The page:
NewSat satellite operator was the largest independent satellite communications provider in Australia since 2011. Its satellites, VSAT’s and teleports provide coverage to 75% of the earth’s surface. NewSat CEO Adrian Ballintine and Microsoft co-founder Paul Allen founded the company in 1987. NewSat started as a multimedia business. It survived the dotcom crash to evolve into a fully-fledged satellite communications company. Most NewSat customers were located in Australia, the Middle-East and Africa.
NewSat’s Jabiru fleet of commercial Ku- and Ka-band satellites was providing high-powered, flexible capacity over South-East Asia, the Middle-East and North Africa. The Jabiru-1 Ka-band satellite was scheduled for launch in 2016.
Jabiru-2 was to deliver enhanced coverage over Australia, Timor Leste, Papua New Guinea and the Solomon Islands. NewSat had rights to eight premium orbital slots and its fleet of next generation geostationary satellites would lead Australia’s space quest.
Mid-February 2014 NewSat had secured funding (around 400 million USD) that allowed to proceed with construction of the Jabiru-1 satellite, and had paid Lockheed Martin close to 170 million USD, out of a expected total cost of 268 million USD. Total project cost was expected to be 600 million USD (AU$664 million), including 116 million USD for the rocket to put the satellite in orbit in the second half of 2015. At that time, NewSat confirmed that 18% capacity of the satellite had already been sold, at an estimated value of AU$644 million.
In early August 2014, NewSat got a conditional waiver over alleged breaches of financial facilities, to continue with the Jabiru-1 project. At that time, it was expected that the satellite would be assembled in late 2014 and tested in 2015. In late January 2015, Lockheed Martin, the Jabiru-1 satellite builder, issued NewSat a termination notice due to a defaulted payment of 21 million USD (A$26.5 million); giving a period of up to 90 days to make payments without further impact.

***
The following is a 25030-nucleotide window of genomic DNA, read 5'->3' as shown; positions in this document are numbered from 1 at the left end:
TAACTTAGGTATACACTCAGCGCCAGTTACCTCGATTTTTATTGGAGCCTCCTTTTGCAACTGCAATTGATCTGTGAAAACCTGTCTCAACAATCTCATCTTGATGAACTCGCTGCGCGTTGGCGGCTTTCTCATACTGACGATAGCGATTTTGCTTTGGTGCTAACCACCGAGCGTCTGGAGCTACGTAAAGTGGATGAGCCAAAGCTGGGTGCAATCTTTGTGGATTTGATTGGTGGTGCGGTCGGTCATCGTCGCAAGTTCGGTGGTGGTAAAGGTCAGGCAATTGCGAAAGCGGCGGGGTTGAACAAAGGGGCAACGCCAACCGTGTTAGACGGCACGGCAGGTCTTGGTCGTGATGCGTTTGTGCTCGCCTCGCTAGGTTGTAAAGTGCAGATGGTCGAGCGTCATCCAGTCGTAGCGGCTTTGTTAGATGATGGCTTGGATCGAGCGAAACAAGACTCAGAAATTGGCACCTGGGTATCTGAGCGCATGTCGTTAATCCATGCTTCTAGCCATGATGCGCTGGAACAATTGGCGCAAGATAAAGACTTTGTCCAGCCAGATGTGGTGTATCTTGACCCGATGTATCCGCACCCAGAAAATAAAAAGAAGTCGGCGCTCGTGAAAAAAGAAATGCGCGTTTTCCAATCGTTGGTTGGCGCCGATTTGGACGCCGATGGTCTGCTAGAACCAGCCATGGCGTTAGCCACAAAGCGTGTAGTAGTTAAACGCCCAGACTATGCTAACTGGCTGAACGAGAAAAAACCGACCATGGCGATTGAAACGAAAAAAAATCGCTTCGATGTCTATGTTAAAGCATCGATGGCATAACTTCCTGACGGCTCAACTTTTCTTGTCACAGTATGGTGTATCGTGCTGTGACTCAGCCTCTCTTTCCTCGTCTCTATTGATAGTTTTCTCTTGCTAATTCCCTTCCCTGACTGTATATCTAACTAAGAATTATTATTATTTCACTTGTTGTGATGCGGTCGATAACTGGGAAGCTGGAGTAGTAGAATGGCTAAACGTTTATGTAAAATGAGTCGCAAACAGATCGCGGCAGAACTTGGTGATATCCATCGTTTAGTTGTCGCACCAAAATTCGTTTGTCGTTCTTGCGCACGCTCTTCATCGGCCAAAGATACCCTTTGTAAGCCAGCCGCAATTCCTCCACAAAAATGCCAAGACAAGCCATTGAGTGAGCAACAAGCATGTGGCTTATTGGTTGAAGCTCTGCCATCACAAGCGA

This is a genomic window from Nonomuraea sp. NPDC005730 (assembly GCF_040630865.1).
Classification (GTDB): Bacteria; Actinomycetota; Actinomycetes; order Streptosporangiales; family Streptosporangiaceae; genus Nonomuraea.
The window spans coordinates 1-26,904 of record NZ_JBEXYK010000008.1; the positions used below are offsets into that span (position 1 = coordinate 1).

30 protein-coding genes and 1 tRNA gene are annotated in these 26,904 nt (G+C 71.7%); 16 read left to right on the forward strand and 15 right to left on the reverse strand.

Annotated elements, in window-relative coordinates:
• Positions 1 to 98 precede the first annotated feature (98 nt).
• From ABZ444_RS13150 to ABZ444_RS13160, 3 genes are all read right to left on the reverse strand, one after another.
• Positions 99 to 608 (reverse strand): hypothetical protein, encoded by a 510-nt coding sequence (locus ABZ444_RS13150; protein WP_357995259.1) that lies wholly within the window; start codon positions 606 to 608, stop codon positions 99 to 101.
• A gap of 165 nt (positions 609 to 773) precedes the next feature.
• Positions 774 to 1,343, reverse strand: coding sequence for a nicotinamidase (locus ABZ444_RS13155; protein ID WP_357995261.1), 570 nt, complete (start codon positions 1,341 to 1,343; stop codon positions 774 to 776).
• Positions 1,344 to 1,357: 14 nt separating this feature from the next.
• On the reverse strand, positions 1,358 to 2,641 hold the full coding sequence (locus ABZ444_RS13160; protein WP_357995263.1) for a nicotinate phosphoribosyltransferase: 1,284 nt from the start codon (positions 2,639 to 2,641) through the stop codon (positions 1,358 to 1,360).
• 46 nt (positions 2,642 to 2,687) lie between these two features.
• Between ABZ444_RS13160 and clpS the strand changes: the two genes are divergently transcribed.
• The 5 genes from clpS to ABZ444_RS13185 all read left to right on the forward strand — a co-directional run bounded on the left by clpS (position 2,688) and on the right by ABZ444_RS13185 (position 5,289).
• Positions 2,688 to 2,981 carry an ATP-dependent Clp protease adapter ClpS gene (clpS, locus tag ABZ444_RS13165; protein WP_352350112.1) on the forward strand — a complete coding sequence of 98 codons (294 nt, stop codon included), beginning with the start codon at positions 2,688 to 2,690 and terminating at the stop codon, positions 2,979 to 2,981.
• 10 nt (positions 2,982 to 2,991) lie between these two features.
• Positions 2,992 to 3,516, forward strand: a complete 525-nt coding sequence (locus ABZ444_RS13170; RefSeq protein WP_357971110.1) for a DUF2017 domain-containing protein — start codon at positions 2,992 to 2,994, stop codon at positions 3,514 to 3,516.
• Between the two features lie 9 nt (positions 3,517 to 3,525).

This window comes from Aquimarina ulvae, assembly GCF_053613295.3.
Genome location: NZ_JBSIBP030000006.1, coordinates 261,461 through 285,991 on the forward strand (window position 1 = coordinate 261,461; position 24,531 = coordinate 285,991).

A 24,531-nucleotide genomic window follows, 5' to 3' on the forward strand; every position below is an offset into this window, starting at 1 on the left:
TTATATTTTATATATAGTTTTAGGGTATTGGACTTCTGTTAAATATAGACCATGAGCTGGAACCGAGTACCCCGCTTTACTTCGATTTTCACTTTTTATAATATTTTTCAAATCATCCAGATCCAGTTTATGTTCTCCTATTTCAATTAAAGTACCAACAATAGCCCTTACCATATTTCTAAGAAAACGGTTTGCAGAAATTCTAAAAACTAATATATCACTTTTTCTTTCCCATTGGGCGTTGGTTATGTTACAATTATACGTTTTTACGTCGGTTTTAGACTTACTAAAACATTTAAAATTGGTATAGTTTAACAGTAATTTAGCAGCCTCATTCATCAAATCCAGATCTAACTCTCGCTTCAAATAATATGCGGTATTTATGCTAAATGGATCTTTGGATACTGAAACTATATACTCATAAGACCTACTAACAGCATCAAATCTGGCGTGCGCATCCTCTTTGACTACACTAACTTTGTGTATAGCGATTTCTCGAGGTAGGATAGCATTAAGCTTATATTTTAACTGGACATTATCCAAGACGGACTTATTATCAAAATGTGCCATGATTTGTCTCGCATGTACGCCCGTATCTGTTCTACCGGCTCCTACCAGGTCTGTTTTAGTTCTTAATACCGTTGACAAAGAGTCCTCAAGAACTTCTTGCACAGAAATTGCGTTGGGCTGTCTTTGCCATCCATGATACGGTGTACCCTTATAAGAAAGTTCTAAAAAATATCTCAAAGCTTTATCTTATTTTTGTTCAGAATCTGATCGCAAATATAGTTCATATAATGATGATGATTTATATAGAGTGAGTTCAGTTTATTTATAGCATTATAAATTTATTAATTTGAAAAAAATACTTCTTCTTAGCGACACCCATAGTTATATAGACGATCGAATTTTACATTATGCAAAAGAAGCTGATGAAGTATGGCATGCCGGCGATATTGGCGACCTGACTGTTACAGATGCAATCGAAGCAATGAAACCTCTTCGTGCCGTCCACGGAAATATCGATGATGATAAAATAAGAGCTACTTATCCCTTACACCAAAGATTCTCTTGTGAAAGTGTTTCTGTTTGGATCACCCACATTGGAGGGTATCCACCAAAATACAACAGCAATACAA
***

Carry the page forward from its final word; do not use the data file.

With the withdrawal of combat troops in Afghanistan and with the Australian mining boom winding down, the services for NewSat’s teleport business started to wane. Having made a 40 million USD loss in the second half of 2014 and with 300 million USD in outstanding loan repayments, mid April 2015 NewSat filed for Chapter-11 bankruptcy protection and terminated the contracts with Lockheed Martin and launch operator Arianespace. In 2015 NewSat ceased operations and sold it’s teleport facilities in Perth and Adelaide to SpeedCast Australia Pty, Ltd. for 12 million USD.
NewSat owned and operated two Asia Pacific based teleports in Perth (Western Australia) and Adelaide (South Australia) that provided a full range of C- and Ku-band services and satellite connectivity from Australia, Asia, the Middle-East, Africa, across the Indian Ocean extending into Europe and across the Pacific Ocean, reaching into the West Coast of the USA.
Both teleports were Top 3 Finalists in the World Teleport Association’s 2012 “Awards for Excellence” and made the 2014, 2013 and 2012 “Top Operator Rankings”.
Satellite operator Measat from Malaysia, who originally planned to use the communications payload of Jabiru-1 with NewSat, reportedly failed to buy the satellite despite offering upto 250 million USD.
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www.itnews.com.au edition July 10th, 2015
www.seradata.com edition July 11th, 2015
Satellite fleet by NewSat Australia
Jabiru-1 (MEASAT-3c) at 91,5° East (Not Active)